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Assessment of airway inflammation using sputum, BAL, and endobronchial biopsies in current and ex-smokers with established COPD

Citation

Wen, Y and Reid, DW and Zhang, D and Ward, C and Wood-Baker, R and Walters, EH, Assessment of airway inflammation using sputum, BAL, and endobronchial biopsies in current and ex-smokers with established COPD, International Journal of Chronic Obstructive Pulmonary Disease, 5 pp. 327-334. ISSN 1178-2005 (2010) [Refereed Article]


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Official URL: http://www.dovepress.com/assessment-of-airway-infl...

DOI: doi:10.2147/COPD.S11343

Abstract

Rationale: Smoking effects on physiological and gross pathology in chronic obstructive pulmonary disease (COPD) are relatively well described. However, there is little known in COPD about the detailed interrelationships between lung function and inflammatory profiles in different airway compartments from the same individual and whether airway inflammation in these different compartments differs in ex- and current smokers with established COPD. Objectives: We compared sputum, bronchoalveolar (BAL), and airway wall inflammatory profiles in current versus ex-smokers and related this to smoking intensity and lung function in 17 current and 17 ex-smokers with mild to moderate COPD. Results: Current smokers had more sputum mast cells (% differential and absolute numbers), whereas ex-smokers had increased sputum neutrophils. In BAL, there was a significant increase in eosinophils in current smokers, but ex-smokers had significantly increased neutrophils, lymphocytes, and epithelial cells. There were no cell profile differences observed in airway biopsies between current and ex-smokers and there were no correlations between the individual inflammatory cell populations in any of the airway compartments. In current smokers only, smoking intensity was negatively correlated with lung function, and associated with a reduction in overall cellularity of both sputum and BAL. Conclusion: Airway inflammation persists in ex-smokers with COPD, but differs from COPD current smokers. The impact of smoking appears to vary in different airway compartments and any direct relationships between cellularity and lung function tended to be negative, ie, worse lung function indicated the presence of fewer cells.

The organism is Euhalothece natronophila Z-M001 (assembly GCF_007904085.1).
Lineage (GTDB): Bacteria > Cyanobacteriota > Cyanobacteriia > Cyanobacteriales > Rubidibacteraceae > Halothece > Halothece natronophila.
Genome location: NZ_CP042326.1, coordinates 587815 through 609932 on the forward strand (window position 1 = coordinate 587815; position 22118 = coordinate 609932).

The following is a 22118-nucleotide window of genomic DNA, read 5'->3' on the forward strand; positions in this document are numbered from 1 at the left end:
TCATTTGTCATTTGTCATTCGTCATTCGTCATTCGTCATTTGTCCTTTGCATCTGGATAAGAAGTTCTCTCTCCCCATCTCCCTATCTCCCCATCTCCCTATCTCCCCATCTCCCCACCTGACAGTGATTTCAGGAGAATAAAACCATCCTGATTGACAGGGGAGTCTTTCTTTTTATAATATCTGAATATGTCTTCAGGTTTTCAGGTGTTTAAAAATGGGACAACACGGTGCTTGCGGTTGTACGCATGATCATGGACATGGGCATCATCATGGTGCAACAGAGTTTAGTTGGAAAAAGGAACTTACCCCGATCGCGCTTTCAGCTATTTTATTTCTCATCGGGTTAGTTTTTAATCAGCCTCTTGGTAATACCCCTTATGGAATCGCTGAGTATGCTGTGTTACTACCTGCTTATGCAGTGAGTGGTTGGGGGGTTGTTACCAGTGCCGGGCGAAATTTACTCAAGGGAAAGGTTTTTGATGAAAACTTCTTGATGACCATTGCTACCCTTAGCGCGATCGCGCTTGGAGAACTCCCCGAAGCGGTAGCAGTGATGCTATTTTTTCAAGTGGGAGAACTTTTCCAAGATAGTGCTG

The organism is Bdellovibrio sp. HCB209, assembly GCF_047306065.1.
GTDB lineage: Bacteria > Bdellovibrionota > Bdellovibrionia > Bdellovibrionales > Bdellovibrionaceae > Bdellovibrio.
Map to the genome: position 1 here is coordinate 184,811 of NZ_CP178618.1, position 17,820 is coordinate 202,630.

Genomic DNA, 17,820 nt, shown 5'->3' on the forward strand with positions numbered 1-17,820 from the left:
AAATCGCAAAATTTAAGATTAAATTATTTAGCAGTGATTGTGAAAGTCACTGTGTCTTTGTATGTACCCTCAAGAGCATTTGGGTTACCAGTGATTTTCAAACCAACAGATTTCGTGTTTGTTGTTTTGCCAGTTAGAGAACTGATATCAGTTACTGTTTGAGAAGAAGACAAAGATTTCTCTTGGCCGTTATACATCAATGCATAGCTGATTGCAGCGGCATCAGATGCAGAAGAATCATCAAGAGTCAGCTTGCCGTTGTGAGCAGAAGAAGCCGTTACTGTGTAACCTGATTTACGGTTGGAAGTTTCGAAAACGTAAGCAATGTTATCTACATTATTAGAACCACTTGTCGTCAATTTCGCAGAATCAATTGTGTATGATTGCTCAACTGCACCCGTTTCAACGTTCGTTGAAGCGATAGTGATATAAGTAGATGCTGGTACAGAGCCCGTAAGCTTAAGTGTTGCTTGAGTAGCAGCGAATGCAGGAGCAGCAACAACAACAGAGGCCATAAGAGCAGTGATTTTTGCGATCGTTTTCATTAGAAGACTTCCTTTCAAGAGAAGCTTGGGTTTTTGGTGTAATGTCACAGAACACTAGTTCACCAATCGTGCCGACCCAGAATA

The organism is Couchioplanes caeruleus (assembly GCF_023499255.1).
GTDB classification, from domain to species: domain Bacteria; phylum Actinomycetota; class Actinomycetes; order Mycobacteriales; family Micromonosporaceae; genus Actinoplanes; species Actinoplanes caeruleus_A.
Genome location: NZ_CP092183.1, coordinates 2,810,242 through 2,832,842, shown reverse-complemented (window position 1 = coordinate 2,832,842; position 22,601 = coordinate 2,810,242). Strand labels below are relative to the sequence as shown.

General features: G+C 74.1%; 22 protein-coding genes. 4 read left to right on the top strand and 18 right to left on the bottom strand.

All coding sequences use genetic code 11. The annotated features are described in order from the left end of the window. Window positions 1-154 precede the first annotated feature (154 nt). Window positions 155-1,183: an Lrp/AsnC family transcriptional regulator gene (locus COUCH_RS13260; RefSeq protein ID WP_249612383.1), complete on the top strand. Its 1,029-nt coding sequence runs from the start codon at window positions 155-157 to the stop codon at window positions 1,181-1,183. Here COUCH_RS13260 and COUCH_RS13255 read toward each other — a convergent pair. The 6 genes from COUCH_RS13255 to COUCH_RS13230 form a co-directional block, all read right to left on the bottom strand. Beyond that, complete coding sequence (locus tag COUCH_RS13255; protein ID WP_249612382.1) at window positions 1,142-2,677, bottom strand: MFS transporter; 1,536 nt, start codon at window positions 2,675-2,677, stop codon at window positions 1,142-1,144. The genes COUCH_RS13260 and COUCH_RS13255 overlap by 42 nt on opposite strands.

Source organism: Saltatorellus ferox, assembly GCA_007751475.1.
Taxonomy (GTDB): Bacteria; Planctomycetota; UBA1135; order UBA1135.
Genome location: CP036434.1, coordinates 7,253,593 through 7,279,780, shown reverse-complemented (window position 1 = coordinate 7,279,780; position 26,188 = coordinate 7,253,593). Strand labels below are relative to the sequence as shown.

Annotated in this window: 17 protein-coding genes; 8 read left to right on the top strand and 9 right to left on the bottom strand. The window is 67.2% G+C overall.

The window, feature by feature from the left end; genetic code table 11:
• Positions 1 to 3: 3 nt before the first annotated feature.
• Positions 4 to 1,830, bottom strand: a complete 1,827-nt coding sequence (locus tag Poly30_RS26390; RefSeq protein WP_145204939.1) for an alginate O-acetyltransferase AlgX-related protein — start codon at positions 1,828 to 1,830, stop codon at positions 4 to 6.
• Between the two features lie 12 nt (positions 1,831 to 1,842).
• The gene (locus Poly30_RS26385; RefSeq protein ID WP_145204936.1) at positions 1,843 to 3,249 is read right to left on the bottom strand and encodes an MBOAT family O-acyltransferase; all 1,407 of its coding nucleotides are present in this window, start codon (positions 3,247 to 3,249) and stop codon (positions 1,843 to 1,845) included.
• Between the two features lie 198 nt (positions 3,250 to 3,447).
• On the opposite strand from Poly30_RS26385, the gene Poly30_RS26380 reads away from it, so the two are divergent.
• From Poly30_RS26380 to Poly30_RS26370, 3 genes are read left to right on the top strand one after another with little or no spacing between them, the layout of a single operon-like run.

Item Details

Item Type:Refereed Article
Keywords:current smokers, ex-smokers, airway cellularity, sputum, BAL, endobronchial biopsies
Research Division:Medical and Health Sciences
Research Group:Cardiorespiratory Medicine and Haematology
Research Field:Respiratory Diseases
Objective Division:Health
Objective Group:Clinical Health (Organs, Diseases and Abnormal Conditions)
Objective Field:Respiratory System and Diseases (incl. Asthma)
UTAS Author:Wen, Y (Dr Yudong Wen)
UTAS Author:Reid, DW (Dr David Reid)
UTAS Author:Zhang, D (Mr Dong Zhang)
UTAS Author:Ward, C (Dr Christopher Ward)
UTAS Author:Wood-Baker, R (Professor Richard Wood-Baker)
UTAS Author:Walters, EH (Professor Haydn Walters)
ID Code:66614
Year Published:2010
Deposited By:Menzies Institute for Medical Research
Deposited On:2011-02-03
Last Modified:2012-09-05
Downloads:545 View Download Statistics

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